Right now, health experts are focusing on efforts to flatten the curve, urging people to shelter in place and keep their distance to get the spiraling rate of infection under control. But what comes next? As safety measures relax, life won’t go back to normal, exactly. Without a vaccine, which is a year off (at least), and without herd immunity to stymie the virus’s spread, public health officials will next face a long game of whack-a-mole, requiring constant vigilance to contain infection hot spots. Part of that will involve large-scale testing—likely a mix of blood tests and swab tests—to identify individual cases, plus getting those people into quarantine and tracing who they’ve had contact with. But Boehm’s team wants to know whether passive forms of disease surveillance, like monitoring our sewers, could get us that information sooner.
The approach holds promise because a number of studies have shown high levels of viral shedding in fecal samples from Covid-19 patients. Since that shedding happens early in the disease’s progression, well before patients show any symptoms, there’s reason to suspect evidence of the virus might show up in a city’s wastewater, even before the residents of that city have been tested. (By the way, don’t worry about catching the virus from sewer water; contaminated water is an unlikely route of infection. Plus, in the US, at least, wastewater treatment should destroy the virus just fine.)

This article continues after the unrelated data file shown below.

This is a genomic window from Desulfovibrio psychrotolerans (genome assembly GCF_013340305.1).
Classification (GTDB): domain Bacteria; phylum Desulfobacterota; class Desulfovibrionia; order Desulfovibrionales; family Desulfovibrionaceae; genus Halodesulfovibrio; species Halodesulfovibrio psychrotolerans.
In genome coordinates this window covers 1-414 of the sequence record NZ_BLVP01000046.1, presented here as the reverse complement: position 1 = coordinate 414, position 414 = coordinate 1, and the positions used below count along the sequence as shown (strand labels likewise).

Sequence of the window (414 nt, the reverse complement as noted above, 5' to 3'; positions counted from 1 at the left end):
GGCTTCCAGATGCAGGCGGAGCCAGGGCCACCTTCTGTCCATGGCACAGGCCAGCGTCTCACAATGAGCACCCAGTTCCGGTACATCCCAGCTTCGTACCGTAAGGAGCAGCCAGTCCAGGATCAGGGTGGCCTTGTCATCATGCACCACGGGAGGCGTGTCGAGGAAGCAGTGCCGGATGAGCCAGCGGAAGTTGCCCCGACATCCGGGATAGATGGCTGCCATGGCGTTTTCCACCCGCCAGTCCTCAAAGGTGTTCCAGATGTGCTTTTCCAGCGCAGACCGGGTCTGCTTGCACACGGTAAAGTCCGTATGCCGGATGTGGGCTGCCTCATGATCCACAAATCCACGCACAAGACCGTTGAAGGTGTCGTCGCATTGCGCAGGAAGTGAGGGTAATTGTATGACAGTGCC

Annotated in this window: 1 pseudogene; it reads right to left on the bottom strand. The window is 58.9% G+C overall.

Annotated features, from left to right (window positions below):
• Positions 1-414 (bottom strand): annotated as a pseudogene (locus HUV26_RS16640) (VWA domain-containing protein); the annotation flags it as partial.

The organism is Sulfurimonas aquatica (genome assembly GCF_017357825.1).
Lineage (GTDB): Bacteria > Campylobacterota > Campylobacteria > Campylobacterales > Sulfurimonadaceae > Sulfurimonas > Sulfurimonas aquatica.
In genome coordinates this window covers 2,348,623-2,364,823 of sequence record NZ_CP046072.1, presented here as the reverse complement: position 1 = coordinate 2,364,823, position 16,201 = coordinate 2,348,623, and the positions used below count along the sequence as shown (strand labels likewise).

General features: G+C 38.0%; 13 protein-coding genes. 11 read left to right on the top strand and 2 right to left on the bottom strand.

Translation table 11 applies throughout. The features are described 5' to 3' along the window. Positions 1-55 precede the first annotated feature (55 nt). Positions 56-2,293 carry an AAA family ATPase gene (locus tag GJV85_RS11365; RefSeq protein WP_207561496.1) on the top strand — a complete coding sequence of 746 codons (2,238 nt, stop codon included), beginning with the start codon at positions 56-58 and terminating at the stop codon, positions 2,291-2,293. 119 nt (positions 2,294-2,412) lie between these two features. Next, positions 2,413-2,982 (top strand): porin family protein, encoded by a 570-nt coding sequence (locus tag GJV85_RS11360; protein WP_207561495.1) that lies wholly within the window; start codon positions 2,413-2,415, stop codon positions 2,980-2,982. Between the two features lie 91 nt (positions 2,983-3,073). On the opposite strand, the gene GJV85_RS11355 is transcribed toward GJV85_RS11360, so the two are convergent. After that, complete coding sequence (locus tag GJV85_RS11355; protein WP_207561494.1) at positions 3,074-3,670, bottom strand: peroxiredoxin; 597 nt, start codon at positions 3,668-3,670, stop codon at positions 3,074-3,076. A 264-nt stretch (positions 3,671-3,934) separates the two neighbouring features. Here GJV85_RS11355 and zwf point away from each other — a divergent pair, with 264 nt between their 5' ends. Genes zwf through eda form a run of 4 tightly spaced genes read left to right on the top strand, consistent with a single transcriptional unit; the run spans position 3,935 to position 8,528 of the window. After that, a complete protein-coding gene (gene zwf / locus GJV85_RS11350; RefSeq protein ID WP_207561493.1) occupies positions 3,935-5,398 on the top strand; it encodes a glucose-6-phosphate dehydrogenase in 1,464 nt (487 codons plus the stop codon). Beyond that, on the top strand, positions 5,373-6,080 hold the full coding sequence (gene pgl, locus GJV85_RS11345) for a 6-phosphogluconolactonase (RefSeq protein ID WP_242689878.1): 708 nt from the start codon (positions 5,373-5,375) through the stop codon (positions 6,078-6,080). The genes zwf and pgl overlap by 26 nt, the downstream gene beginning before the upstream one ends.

A number of groups are racing to figure out how to make such monitoring work. Last week, researchers at the KWR Water Research Institute in the Netherlands were the first to publicly report they had detected SARS-CoV-2 in wastewater samples. The group started testing in early February in cities across the country, before the Netherlands had identified any Covid-19 cases. As the first cases emerged and then spread in early March, the researchers found the viral concentration in sewer water went up in tandem. Other groups, including researchers at the University of Arizona and an MIT startup called Biobot, have begun collecting samples from towns and cities across the US, but neither has released data yet.